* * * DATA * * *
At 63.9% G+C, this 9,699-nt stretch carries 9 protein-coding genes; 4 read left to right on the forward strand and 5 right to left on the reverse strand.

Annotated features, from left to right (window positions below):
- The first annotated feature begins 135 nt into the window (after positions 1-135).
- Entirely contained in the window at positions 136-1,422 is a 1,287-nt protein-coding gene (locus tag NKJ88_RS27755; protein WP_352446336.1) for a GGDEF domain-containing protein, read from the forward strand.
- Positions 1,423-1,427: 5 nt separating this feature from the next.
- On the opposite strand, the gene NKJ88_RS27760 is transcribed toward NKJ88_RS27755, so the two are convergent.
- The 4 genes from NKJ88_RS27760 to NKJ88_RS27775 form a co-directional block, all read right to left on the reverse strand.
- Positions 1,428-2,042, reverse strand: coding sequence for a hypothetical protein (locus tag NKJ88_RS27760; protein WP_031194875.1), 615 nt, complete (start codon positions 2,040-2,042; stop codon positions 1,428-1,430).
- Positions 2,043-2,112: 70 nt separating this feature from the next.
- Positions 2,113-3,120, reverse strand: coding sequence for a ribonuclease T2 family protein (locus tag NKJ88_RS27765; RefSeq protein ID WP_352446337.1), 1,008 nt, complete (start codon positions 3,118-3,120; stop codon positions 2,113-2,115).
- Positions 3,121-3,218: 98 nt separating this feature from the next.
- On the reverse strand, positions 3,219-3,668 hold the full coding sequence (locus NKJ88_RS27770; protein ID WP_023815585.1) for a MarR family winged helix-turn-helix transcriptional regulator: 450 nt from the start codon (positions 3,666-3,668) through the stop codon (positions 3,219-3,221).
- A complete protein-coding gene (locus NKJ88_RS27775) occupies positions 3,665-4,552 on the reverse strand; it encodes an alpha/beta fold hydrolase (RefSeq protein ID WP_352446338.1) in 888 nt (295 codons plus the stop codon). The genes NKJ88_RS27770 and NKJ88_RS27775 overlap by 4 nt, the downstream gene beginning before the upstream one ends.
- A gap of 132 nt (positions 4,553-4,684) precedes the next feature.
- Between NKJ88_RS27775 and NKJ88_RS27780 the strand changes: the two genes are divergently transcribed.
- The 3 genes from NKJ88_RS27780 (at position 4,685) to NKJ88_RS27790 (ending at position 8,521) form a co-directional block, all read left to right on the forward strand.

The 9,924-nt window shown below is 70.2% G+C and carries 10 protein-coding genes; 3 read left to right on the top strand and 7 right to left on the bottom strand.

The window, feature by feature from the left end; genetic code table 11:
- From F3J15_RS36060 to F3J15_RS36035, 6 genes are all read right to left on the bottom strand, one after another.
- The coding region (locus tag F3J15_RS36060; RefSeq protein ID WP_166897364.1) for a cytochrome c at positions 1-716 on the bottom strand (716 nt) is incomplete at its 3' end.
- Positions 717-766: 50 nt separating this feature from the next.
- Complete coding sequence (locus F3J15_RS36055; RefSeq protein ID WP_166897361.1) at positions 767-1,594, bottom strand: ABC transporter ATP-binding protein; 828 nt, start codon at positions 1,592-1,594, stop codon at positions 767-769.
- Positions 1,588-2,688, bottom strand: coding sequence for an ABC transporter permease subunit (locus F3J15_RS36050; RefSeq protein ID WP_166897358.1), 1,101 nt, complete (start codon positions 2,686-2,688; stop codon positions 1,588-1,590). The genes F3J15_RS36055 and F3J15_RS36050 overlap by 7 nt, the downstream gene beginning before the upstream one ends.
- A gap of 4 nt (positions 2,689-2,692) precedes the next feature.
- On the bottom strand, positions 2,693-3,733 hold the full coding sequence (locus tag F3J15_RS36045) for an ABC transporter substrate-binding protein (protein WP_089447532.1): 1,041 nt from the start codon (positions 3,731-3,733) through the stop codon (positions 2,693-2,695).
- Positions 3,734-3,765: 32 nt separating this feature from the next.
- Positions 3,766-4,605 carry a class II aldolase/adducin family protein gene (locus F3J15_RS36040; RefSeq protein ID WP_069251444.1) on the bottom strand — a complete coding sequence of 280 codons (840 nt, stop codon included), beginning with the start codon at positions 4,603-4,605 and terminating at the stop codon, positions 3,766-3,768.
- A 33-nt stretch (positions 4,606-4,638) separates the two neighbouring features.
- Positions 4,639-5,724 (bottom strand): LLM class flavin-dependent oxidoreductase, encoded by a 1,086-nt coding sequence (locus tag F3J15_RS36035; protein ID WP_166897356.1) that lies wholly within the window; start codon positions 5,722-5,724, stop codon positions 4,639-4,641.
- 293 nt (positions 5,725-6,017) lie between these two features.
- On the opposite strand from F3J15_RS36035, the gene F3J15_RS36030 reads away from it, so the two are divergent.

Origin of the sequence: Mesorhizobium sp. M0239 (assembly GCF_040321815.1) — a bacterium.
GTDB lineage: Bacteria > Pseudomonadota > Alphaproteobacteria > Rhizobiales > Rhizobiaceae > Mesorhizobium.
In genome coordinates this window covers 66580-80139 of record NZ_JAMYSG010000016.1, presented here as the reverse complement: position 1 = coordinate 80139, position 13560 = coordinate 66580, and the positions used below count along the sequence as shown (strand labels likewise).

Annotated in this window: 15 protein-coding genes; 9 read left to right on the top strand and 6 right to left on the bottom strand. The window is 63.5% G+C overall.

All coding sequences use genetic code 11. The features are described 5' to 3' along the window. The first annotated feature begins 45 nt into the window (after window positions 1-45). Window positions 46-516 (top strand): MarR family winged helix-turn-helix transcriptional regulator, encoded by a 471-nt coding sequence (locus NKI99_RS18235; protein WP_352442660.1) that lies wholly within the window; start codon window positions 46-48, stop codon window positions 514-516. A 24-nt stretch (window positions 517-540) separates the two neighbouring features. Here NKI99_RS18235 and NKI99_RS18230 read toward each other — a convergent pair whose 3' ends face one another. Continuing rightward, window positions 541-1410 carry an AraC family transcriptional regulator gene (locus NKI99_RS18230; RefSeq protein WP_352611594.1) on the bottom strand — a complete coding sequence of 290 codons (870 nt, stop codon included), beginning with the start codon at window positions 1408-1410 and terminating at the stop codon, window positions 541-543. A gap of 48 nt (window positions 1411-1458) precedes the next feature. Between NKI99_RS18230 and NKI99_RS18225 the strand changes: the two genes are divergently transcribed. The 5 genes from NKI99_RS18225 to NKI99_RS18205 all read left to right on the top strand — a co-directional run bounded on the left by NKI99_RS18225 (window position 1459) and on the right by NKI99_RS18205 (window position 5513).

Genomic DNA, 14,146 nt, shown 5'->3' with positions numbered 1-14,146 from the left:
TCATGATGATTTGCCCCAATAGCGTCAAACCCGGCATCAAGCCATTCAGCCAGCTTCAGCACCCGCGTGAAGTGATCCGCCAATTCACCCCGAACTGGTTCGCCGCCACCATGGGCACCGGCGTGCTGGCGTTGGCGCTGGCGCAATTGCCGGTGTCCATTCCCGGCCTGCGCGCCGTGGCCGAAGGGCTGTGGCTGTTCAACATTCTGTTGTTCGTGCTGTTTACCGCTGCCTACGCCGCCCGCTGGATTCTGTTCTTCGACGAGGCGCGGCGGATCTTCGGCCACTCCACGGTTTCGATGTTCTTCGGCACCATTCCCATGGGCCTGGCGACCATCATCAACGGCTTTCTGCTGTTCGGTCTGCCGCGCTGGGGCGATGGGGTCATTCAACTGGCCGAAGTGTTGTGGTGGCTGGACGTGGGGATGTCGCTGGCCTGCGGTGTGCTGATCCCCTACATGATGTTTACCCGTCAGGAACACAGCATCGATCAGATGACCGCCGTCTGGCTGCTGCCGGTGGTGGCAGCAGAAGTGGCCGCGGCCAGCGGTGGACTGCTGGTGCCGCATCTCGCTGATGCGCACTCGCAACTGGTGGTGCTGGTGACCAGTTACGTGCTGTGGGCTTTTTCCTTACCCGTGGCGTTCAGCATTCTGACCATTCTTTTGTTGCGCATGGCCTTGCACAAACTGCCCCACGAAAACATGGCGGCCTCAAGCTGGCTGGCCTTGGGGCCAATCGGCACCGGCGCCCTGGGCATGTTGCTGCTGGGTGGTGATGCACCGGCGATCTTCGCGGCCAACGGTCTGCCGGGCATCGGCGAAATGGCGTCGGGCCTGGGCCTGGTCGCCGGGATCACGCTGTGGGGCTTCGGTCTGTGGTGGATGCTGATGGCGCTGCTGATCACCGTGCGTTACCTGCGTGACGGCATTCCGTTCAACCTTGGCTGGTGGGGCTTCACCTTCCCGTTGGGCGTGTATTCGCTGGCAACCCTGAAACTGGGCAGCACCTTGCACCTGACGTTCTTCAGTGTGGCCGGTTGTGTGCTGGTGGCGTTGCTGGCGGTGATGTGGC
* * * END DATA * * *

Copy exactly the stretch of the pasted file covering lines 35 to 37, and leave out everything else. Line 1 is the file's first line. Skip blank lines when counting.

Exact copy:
Annotated in this window: 15 protein-coding genes; 9 read left to right on the top strand and 6 right to left on the bottom strand. The window is 63.5% G+C overall.

All coding sequences use genetic code 11. The features are described 5' to 3' along the window. The first annotated feature begins 45 nt into the window (after window positions 1-45). Window positions 46-516 (top strand): MarR family winged helix-turn-helix transcriptional regulator, encoded by a 471-nt coding sequence (locus NKI99_RS18235; protein WP_352442660.1) that lies wholly within the window; start codon window positions 46-48, stop codon window positions 514-516. A 24-nt stretch (window positions 517-540) separates the two neighbouring features. Here NKI99_RS18235 and NKI99_RS18230 read toward each other — a convergent pair whose 3' ends face one another. Continuing rightward, window positions 541-1410 carry an AraC family transcriptional regulator gene (locus NKI99_RS18230; RefSeq protein WP_352611594.1) on the bottom strand — a complete coding sequence of 290 codons (870 nt, stop codon included), beginning with the start codon at window positions 1408-1410 and terminating at the stop codon, window positions 541-543. A gap of 48 nt (window positions 1411-1458) precedes the next feature. Between NKI99_RS18230 and NKI99_RS18225 the strand changes: the two genes are divergently transcribed. The 5 genes from NKI99_RS18225 to NKI99_RS18205 all read left to right on the top strand — a co-directional run bounded on the left by NKI99_RS18225 (window position 1459) and on the right by NKI99_RS18205 (window position 5513).

Genomic DNA, 14,146 nt, shown 5'->3' with positions numbered 1-14,146 from the left: